Acute coronary syndrome managed effectively by de-escalation method in DAPT: JACC
De-escalation was the most effective strategy for ACS treatment when compared with other established uses of DAPT, resulting in fewer bleeding events without increasing ischemic events ,suggests a new study result .The findings have been elaborated in Journal of the American College of Cardiology.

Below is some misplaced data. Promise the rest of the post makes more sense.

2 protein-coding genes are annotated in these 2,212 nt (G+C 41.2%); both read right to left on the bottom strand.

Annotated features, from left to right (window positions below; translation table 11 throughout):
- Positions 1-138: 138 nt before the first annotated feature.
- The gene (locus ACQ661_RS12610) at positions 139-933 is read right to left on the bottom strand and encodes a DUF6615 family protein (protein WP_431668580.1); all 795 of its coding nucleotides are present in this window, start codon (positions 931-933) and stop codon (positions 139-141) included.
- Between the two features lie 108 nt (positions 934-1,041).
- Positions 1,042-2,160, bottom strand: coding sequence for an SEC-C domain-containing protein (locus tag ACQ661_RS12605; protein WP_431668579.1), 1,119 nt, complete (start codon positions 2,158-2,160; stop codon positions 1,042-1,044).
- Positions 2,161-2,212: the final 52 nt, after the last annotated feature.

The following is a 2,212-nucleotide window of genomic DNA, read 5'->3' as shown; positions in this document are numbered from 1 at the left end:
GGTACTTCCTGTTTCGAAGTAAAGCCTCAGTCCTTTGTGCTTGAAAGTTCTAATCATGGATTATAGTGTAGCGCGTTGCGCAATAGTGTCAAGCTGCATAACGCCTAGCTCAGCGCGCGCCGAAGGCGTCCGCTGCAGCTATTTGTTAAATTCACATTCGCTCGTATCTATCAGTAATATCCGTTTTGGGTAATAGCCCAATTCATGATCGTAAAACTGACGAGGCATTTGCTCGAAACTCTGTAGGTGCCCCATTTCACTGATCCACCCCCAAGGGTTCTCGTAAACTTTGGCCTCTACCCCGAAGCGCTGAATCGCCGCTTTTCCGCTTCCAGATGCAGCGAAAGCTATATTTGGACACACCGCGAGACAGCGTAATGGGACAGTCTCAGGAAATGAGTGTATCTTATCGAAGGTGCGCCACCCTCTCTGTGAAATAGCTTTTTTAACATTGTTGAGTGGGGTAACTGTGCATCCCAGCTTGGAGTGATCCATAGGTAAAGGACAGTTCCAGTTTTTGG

Dual antiplatelet therapy (DAPT), the combination of aspirin (ASA), and a P2Y12 inhibitor, protects against stent thrombosis and new atherothrombotic events after a stent implantation or an acute coronary syndrome, but exposes patients to an increased risk of bleeding. In most current practices, the P2Y12 inhibitor is stopped at 6 to 12 months and ASA is continued indefinitely. The advent of safer stents, with less risk of stent thrombosis, has challenged this standard of care, however. A number of alternative strategies involving earlier de-escalation of the antiplatelet therapy have therefore been proposed. In these approaches, standard DAPT is switched to a less potent antithrombotic combination at an earlier time-point than recommended by guidelines. Three different de-escalation variations have been tested to date. The first one maintains DAPT but switches from the potent P2Y12 inhibitors ticagrelor or prasugrel to either a lower dose or to clopidogrel, while maintaining ASA. The 2 other approaches involve changing DAPT to a single antiplatelet at some earlier time-point after the percutaneous coronary intervention procedure, by stopping either the P2Y12 inhibitor or ASA. These strategies have all demonstrated some benefit in clinical trials so far, but especially the contribution of ASA in secondary prevention is clearly evolving as its role in increasing bleeding complications while not providing increased ischemic benefit is becoming more and more clear.